Is Complex Regional Pain Syndrome Considered a Disability?

Is CRPS Considered a Disability? - Law Office of Gerald D. Brody & Associates

Complex Regional Pain Syndrome (CRPS), also called Reflex Sympathetic Dystrophy (RSD), is a serious health condition involving ongoing pain in one or more limbs. It is believed to be linked to a malfunction of the nervous system, causing chronic pain that resists treatment.

Pain typically develops after a traumatic event, such as:

  • Major injury

  • Surgery

  • Stroke

  • Heart attack

Complex Regional Pain Syndrome is generally confined to one limb – an arm, leg, hand or foot. In severe cases, it can be present in multiple limbs, generally on the same side. Pain is ongoing, but may temporarily subside or “flare up” with no obvious causes.

CRPS as a Recognized Disability: The Effect of CRPS on Ability to Work

The pain caused by CRPS can be excruciating. There are few effective options a patient can pursue to consistently reduce or stop the pain. As a result, some sufferers of CRPS find it hard to continue their normal professional activities or even engage in the necessities of daily life.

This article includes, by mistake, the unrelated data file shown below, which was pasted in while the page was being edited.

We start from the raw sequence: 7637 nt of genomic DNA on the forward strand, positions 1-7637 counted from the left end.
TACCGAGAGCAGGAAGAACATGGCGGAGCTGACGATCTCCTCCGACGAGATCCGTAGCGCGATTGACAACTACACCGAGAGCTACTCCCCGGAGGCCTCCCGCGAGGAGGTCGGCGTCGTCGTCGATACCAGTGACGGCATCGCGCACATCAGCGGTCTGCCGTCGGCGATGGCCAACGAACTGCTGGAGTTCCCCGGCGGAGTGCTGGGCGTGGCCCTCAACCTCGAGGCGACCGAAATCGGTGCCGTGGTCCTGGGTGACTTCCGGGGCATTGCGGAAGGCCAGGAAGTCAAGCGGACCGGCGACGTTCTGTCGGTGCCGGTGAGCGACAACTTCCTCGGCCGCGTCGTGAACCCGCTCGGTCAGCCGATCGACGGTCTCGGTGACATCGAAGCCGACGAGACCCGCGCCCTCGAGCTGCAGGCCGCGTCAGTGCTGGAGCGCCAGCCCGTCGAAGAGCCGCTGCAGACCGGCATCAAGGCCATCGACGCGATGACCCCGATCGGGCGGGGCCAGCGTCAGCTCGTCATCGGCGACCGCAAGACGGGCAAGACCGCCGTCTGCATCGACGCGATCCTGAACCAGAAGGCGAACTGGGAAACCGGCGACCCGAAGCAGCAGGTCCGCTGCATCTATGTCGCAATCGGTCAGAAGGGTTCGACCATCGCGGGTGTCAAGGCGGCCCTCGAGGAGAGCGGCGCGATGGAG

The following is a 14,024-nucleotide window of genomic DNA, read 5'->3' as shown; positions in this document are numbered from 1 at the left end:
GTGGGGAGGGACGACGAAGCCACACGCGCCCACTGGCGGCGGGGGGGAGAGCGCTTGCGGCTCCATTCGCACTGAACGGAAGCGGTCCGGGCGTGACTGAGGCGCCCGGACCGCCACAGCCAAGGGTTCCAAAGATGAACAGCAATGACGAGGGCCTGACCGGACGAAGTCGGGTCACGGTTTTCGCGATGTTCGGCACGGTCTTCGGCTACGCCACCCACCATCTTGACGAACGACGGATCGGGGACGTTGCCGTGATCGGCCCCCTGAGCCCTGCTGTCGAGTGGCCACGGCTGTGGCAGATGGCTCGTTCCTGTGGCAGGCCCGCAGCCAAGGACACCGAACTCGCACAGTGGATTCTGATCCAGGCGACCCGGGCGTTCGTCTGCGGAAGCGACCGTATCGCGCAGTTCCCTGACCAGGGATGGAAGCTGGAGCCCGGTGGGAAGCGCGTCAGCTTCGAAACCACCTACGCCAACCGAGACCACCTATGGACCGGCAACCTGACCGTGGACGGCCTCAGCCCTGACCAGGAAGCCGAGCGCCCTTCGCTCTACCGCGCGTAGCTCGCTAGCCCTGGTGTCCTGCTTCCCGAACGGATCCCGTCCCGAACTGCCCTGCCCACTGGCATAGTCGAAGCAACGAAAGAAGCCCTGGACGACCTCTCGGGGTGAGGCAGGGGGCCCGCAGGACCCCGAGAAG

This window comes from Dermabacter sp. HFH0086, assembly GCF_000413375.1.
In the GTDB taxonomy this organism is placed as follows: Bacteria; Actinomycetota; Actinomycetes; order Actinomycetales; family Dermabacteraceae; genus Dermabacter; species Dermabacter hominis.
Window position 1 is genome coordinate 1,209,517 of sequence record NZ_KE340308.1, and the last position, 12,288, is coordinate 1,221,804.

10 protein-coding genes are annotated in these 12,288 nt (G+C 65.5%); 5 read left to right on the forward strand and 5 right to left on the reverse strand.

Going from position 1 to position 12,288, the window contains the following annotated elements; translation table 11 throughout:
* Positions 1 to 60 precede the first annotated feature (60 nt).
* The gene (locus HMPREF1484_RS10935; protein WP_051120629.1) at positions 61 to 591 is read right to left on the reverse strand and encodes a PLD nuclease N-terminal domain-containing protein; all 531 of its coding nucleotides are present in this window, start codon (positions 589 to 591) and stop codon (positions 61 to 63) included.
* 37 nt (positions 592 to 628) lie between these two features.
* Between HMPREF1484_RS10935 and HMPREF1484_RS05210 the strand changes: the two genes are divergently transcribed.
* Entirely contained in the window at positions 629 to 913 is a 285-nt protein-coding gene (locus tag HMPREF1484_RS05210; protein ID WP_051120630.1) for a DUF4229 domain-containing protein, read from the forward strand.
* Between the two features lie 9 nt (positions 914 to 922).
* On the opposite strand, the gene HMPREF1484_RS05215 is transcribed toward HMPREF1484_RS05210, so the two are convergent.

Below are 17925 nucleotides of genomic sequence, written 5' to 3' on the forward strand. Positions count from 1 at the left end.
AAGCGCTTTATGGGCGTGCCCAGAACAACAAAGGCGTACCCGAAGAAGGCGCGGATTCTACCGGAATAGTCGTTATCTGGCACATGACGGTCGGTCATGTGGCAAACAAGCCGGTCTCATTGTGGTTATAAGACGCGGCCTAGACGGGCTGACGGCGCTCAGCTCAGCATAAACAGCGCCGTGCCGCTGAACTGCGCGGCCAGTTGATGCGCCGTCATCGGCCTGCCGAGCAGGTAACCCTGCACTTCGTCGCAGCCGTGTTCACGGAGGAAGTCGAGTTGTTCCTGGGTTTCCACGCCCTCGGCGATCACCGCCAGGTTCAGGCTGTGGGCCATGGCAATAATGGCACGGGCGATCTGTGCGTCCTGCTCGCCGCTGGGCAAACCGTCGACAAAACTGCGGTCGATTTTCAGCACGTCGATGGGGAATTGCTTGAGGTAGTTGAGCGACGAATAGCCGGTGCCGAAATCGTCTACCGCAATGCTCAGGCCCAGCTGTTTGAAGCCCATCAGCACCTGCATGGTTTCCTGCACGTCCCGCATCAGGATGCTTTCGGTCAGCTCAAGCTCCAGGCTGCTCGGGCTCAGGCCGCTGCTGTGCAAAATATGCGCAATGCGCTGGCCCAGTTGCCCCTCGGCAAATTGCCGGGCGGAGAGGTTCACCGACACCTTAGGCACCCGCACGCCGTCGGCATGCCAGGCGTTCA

Whenever chronic pain is present and interferes with certain basic functions, CRPS can be recognized as a disability. In order to be diagnosed as a disability, it must interfere with the ability to work.

The Social Security Administration can decide a condition meets its eligibility criteria as a disability if it makes the work a sufferer did before impossible – and it is not possible, in the view of Social Security, for the person to adapt to different work as a result of the condition.

Social Security lists a number of disorders that can qualify as disabilities when they are severe enough. In addition to interfering with work, these disabilities generally also impair some basic Activities of Daily Living (ADLs) such as walking, dressing, eating and so on.

In official Social Security documentation, CRPS may be referred to as RSD.

Workers Comp Settlements for CRPS: Disability as a Result of Workplace Injury

It can take weeks or even months for CRPS to develop after the event that causes it. It is not unusual for CRPS to develop after a workplace accident, but extra steps may be necessary to connect the diagnosis with the precipitating event.

No matter where and when a qualifying disability is acquired (unless it is self-inflicted) it may entitle the sufferer to benefits. This is also true of workplace accidents or injuries.

Gerald Brody & Associates can help with CRPS Workers' Comepnsation Claims

If you’re seeking a CRPS settlement, it’s important to work with experts who understand the law. Depending on the expected length and severity of disability, it might be necessary to go beyond workers’ compensation and seek benefits from Social Security.

For a consultation to get you started on your CRPS case, contact Gerald Brody & Associates by calling (619) 528-9800.